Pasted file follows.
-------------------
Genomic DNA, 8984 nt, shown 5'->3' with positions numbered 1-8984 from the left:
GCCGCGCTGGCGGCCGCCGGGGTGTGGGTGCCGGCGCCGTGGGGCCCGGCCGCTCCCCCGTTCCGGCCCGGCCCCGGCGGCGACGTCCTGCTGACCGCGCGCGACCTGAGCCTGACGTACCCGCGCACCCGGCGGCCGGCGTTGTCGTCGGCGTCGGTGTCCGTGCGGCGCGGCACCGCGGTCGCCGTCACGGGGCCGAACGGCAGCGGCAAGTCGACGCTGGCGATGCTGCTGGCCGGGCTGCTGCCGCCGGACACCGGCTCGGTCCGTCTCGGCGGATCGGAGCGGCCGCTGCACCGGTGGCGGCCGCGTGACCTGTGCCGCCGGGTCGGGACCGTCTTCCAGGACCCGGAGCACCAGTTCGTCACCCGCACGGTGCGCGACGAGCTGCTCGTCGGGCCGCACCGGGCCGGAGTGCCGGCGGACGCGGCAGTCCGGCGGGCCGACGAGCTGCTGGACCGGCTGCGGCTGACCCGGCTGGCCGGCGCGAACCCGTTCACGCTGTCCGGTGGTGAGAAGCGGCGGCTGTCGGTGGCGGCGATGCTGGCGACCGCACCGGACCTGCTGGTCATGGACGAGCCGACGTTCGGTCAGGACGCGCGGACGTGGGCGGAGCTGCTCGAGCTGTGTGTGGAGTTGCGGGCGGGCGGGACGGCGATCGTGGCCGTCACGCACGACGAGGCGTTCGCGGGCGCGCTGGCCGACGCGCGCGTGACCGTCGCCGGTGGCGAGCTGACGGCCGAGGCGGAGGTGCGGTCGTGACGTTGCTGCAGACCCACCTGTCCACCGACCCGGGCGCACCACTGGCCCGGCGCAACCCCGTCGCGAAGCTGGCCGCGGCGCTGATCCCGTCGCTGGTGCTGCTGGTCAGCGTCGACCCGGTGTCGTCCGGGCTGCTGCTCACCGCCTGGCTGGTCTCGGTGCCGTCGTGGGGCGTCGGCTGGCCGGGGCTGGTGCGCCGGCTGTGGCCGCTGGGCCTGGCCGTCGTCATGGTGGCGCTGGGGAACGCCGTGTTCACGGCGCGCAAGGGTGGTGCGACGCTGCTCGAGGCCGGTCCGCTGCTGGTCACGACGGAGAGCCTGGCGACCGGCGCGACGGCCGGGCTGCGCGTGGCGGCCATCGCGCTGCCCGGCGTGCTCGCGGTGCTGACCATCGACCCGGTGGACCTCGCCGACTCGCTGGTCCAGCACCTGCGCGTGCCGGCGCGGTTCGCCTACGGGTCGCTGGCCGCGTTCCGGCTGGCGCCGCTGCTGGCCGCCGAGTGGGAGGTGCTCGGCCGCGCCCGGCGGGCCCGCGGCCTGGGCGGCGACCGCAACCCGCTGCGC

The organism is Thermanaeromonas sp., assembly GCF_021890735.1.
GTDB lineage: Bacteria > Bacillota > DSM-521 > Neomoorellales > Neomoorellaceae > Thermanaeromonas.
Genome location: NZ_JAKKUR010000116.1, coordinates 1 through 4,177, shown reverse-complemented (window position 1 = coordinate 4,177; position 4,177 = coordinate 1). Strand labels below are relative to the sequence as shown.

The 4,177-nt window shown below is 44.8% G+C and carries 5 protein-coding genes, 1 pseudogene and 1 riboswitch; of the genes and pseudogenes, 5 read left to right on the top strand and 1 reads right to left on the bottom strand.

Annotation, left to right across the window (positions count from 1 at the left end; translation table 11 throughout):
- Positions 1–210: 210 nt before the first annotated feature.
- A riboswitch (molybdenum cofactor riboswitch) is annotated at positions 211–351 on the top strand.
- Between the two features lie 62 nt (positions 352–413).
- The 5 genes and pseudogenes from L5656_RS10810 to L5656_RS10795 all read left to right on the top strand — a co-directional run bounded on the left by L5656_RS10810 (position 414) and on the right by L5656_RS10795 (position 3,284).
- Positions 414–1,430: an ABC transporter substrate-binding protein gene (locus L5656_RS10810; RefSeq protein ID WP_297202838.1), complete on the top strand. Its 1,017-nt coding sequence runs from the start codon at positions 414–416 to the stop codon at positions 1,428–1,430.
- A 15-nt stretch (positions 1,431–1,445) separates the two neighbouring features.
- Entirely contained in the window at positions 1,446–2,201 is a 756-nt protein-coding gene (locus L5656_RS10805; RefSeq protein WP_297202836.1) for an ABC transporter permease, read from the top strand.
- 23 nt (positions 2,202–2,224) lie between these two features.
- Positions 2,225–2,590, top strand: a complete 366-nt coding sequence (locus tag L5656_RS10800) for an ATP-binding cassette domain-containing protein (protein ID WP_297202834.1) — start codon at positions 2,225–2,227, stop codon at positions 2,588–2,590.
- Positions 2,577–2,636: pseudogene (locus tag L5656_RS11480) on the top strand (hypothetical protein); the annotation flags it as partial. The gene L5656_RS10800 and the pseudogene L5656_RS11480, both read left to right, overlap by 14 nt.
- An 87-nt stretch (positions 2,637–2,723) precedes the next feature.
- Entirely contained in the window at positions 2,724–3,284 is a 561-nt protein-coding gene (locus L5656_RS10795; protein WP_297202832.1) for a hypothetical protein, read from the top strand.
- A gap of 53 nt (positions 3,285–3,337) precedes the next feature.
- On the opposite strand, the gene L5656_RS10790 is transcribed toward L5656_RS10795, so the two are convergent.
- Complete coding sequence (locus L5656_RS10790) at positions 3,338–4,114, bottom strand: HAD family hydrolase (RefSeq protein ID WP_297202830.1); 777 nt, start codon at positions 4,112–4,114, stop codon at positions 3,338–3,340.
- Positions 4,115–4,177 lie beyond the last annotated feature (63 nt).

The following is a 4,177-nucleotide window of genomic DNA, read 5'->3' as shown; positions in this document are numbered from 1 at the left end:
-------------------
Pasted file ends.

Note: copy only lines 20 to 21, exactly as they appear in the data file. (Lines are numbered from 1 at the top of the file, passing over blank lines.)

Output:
- A gap of 53 nt (positions 3,285–3,337) precedes the next feature.
- On the opposite strand, the gene L5656_RS10790 is transcribed toward L5656_RS10795, so the two are convergent.